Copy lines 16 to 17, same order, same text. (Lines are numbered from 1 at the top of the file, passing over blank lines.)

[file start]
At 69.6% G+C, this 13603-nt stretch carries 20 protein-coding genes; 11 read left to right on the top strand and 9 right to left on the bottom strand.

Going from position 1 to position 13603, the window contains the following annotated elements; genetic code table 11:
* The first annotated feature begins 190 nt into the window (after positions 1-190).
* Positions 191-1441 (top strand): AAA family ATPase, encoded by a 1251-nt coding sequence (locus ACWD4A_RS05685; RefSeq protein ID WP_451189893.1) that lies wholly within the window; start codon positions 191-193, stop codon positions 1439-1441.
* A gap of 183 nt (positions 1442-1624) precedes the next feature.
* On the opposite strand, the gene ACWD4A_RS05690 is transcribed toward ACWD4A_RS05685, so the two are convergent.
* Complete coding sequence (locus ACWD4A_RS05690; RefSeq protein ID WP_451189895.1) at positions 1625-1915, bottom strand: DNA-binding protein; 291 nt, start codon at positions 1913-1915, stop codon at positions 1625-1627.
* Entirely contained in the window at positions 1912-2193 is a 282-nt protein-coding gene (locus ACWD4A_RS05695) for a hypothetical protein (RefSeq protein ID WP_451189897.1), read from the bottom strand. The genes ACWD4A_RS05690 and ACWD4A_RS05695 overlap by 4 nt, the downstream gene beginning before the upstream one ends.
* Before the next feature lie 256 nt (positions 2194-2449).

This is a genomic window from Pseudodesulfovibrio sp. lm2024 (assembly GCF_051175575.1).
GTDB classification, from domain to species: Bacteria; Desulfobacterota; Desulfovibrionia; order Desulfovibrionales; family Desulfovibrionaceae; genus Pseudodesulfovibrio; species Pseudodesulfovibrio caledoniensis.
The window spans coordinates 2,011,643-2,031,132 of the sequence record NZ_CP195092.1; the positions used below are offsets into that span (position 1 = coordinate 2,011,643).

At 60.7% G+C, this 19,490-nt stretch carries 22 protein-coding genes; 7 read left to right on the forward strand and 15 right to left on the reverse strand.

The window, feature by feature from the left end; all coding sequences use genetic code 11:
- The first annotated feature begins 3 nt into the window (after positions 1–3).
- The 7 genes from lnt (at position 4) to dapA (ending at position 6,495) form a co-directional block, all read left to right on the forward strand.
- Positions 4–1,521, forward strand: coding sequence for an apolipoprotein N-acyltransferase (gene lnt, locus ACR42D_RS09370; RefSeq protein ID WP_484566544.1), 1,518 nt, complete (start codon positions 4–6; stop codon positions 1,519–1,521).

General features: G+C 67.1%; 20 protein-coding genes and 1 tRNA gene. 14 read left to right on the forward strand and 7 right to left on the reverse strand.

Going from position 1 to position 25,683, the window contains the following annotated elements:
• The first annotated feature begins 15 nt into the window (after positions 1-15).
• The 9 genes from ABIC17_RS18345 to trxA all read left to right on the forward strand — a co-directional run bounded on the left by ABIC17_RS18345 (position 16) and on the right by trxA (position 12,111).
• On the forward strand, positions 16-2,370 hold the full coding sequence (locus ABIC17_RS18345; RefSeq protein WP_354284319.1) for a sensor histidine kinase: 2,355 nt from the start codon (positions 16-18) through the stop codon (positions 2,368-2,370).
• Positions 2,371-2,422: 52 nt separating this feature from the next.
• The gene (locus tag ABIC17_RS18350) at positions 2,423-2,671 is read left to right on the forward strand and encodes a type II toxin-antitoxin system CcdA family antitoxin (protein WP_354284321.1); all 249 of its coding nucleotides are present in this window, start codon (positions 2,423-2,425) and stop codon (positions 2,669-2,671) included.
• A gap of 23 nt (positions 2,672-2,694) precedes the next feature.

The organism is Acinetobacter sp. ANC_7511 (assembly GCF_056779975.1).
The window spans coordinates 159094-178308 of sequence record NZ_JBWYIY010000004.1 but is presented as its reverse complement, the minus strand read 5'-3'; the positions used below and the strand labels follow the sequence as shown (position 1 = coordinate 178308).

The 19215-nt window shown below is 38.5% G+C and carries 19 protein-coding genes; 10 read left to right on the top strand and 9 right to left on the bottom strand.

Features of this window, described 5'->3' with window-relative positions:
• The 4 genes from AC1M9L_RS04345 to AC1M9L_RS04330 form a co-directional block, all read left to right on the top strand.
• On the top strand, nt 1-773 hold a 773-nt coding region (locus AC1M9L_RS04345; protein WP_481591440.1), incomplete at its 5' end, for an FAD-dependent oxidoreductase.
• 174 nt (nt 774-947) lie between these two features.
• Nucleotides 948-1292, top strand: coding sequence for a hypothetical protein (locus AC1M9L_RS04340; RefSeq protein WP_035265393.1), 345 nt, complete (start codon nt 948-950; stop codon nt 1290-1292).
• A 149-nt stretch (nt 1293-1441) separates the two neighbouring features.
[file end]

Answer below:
- The 7 genes from lnt (at position 4) to dapA (ending at position 6,495) form a co-directional block, all read left to right on the forward strand.
- Positions 4–1,521, forward strand: coding sequence for an apolipoprotein N-acyltransferase (gene lnt, locus ACR42D_RS09370; RefSeq protein ID WP_484566544.1), 1,518 nt, complete (start codon positions 4–6; stop codon positions 1,519–1,521).